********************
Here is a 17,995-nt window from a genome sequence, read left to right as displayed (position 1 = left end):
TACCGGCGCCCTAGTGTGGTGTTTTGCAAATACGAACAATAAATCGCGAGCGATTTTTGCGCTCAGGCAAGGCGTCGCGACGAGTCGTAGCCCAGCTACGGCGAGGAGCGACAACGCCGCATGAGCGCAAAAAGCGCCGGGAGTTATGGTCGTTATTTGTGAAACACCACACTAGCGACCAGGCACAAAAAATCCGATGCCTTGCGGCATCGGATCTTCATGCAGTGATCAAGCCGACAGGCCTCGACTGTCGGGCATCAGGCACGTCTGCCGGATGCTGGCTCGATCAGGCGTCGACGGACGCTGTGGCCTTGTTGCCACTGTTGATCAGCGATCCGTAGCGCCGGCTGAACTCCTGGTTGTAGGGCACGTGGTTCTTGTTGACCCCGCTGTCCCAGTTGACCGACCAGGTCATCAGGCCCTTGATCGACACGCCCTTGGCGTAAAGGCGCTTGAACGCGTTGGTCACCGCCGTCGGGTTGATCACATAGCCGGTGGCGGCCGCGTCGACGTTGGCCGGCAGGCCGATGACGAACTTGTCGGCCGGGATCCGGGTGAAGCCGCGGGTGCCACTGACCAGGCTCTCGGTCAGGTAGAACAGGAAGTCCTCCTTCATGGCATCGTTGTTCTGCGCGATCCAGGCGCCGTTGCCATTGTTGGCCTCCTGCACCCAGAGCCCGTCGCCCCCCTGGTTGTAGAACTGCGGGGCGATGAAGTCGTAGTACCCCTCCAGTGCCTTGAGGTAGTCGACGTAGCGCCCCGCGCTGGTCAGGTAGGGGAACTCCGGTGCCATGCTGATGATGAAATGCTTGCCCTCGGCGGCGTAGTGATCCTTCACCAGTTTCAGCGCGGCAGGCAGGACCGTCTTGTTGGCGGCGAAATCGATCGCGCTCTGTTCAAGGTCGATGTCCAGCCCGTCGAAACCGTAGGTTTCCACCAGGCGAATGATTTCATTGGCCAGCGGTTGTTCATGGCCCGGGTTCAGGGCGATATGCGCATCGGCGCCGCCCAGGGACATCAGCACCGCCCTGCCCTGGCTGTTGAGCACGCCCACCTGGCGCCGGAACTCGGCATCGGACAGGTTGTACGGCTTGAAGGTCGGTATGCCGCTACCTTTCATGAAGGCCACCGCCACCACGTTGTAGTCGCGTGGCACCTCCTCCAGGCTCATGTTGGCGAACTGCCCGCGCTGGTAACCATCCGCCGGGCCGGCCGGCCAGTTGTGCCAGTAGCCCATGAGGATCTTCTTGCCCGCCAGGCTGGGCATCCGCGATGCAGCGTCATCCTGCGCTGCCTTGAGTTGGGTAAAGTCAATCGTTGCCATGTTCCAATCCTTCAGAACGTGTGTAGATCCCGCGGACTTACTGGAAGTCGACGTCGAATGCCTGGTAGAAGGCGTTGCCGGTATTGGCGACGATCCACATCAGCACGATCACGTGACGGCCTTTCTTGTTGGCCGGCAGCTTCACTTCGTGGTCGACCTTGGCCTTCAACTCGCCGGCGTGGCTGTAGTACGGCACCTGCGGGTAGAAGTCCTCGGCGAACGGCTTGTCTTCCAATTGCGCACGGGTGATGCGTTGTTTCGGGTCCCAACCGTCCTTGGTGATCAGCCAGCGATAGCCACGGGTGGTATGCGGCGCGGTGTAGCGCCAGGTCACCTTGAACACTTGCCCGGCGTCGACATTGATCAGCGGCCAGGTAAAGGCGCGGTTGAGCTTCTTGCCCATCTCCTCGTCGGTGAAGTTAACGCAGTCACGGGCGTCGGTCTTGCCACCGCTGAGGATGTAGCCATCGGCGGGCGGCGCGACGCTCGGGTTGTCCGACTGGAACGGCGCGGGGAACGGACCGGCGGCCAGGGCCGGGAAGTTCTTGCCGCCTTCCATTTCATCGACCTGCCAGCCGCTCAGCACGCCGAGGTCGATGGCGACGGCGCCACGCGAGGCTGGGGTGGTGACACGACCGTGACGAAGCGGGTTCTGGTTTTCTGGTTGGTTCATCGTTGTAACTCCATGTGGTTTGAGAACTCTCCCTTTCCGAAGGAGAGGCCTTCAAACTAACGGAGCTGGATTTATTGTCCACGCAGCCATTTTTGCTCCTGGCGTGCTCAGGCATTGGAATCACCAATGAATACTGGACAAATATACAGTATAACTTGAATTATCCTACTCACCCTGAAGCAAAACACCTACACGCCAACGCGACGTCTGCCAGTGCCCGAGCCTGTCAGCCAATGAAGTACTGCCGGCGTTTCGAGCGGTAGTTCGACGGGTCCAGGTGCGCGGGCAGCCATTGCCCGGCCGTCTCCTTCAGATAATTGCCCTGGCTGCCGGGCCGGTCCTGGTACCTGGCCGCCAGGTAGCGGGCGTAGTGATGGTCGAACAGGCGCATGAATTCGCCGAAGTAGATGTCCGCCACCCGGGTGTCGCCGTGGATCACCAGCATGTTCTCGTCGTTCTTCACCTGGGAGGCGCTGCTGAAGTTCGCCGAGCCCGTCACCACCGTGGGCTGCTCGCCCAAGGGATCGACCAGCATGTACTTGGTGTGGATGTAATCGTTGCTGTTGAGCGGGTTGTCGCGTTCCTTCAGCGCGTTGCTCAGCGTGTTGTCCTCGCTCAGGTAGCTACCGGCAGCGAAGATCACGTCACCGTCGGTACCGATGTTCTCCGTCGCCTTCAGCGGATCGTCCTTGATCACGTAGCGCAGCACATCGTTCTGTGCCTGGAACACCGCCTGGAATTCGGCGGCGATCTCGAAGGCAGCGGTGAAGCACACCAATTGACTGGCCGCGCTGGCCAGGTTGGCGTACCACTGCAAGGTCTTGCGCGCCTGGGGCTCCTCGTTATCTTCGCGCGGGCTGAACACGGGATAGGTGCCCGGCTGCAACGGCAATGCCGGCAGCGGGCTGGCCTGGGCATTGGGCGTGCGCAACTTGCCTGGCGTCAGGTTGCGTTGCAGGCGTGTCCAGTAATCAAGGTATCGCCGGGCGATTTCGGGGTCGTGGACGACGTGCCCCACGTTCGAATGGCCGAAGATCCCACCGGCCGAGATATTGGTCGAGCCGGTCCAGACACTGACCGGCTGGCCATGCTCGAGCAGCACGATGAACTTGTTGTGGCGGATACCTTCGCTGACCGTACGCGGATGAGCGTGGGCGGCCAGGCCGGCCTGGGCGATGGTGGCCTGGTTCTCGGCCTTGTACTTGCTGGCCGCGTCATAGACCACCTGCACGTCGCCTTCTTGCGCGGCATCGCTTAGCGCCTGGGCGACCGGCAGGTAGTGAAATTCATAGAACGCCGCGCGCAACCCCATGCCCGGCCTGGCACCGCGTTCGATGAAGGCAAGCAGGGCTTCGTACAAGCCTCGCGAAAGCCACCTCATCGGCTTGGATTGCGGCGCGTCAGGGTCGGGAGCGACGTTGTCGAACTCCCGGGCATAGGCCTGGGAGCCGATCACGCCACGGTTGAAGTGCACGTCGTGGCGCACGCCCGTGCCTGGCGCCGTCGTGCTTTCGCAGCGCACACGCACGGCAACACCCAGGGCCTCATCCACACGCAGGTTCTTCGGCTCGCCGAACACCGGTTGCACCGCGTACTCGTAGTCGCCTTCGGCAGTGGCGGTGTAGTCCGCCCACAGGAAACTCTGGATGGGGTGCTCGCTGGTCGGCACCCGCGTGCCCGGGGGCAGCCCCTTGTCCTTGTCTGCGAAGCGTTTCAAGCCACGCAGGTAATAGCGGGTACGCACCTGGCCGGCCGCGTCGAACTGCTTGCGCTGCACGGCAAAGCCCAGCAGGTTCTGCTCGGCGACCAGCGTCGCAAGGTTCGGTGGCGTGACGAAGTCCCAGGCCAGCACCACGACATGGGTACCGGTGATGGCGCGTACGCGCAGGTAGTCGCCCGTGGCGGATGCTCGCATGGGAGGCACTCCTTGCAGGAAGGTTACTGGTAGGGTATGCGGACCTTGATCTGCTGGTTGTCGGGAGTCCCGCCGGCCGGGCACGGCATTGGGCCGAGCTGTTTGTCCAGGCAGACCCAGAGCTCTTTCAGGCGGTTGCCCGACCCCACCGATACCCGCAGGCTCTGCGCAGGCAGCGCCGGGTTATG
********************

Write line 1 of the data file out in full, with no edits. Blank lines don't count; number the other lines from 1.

Here is a 17,995-nt window from a genome sequence, read left to right as displayed (position 1 = left end):